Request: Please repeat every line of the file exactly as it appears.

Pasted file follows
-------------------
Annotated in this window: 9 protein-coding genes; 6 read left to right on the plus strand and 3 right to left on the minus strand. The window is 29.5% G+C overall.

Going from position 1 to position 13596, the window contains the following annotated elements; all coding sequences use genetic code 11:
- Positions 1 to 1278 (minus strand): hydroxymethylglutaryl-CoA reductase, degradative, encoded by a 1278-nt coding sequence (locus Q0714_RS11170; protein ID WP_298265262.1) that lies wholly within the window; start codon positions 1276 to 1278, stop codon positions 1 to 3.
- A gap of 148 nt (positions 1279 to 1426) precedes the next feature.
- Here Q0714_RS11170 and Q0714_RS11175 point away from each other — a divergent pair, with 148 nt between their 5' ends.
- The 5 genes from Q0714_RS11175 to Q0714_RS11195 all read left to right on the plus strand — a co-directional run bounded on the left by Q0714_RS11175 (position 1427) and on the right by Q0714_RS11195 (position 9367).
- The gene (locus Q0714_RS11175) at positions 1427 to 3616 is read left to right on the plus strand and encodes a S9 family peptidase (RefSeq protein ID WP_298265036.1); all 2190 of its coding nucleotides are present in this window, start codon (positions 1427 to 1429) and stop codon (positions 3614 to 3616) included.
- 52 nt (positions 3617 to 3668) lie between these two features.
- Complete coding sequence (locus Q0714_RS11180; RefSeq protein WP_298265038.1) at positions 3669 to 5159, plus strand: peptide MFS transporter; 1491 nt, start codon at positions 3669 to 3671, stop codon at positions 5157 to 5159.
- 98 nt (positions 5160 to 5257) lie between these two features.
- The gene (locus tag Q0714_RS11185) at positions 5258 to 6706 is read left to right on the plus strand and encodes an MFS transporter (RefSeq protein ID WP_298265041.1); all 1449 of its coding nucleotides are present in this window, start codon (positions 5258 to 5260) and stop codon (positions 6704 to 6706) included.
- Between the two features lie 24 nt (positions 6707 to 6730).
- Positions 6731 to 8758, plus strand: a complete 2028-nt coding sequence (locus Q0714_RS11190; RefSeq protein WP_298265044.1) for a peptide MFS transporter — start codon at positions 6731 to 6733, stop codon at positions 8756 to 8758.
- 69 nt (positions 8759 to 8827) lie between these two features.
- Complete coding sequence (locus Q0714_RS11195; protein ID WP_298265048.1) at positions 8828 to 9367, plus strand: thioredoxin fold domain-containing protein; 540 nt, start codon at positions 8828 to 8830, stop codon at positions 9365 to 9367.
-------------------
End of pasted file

Annotated in this window: 9 protein-coding genes; 6 read left to right on the plus strand and 3 right to left on the minus strand. The window is 29.5% G+C overall.

Going from position 1 to position 13596, the window contains the following annotated elements; all coding sequences use genetic code 11:
- Positions 1 to 1278 (minus strand): hydroxymethylglutaryl-CoA reductase, degradative, encoded by a 1278-nt coding sequence (locus Q0714_RS11170; protein ID WP_298265262.1) that lies wholly within the window; start codon positions 1276 to 1278, stop codon positions 1 to 3.
- A gap of 148 nt (positions 1279 to 1426) precedes the next feature.
- Here Q0714_RS11170 and Q0714_RS11175 point away from each other — a divergent pair, with 148 nt between their 5' ends.
- The 5 genes from Q0714_RS11175 to Q0714_RS11195 all read left to right on the plus strand — a co-directional run bounded on the left by Q0714_RS11175 (position 1427) and on the right by Q0714_RS11195 (position 9367).
- The gene (locus Q0714_RS11175) at positions 1427 to 3616 is read left to right on the plus strand and encodes a S9 family peptidase (RefSeq protein ID WP_298265036.1); all 2190 of its coding nucleotides are present in this window, start codon (positions 1427 to 1429) and stop codon (positions 3614 to 3616) included.
- 52 nt (positions 3617 to 3668) lie between these two features.
- Complete coding sequence (locus Q0714_RS11180; RefSeq protein WP_298265038.1) at positions 3669 to 5159, plus strand: peptide MFS transporter; 1491 nt, start codon at positions 3669 to 3671, stop codon at positions 5157 to 5159.
- 98 nt (positions 5160 to 5257) lie between these two features.
- The gene (locus tag Q0714_RS11185) at positions 5258 to 6706 is read left to right on the plus strand and encodes an MFS transporter (RefSeq protein ID WP_298265041.1); all 1449 of its coding nucleotides are present in this window, start codon (positions 5258 to 5260) and stop codon (positions 6704 to 6706) included.
- Between the two features lie 24 nt (positions 6707 to 6730).
- Positions 6731 to 8758, plus strand: a complete 2028-nt coding sequence (locus Q0714_RS11190; RefSeq protein WP_298265044.1) for a peptide MFS transporter — start codon at positions 6731 to 6733, stop codon at positions 8756 to 8758.
- 69 nt (positions 8759 to 8827) lie between these two features.
- Complete coding sequence (locus Q0714_RS11195; protein ID WP_298265048.1) at positions 8828 to 9367, plus strand: thioredoxin fold domain-containing protein; 540 nt, start codon at positions 8828 to 8830, stop codon at positions 9365 to 9367.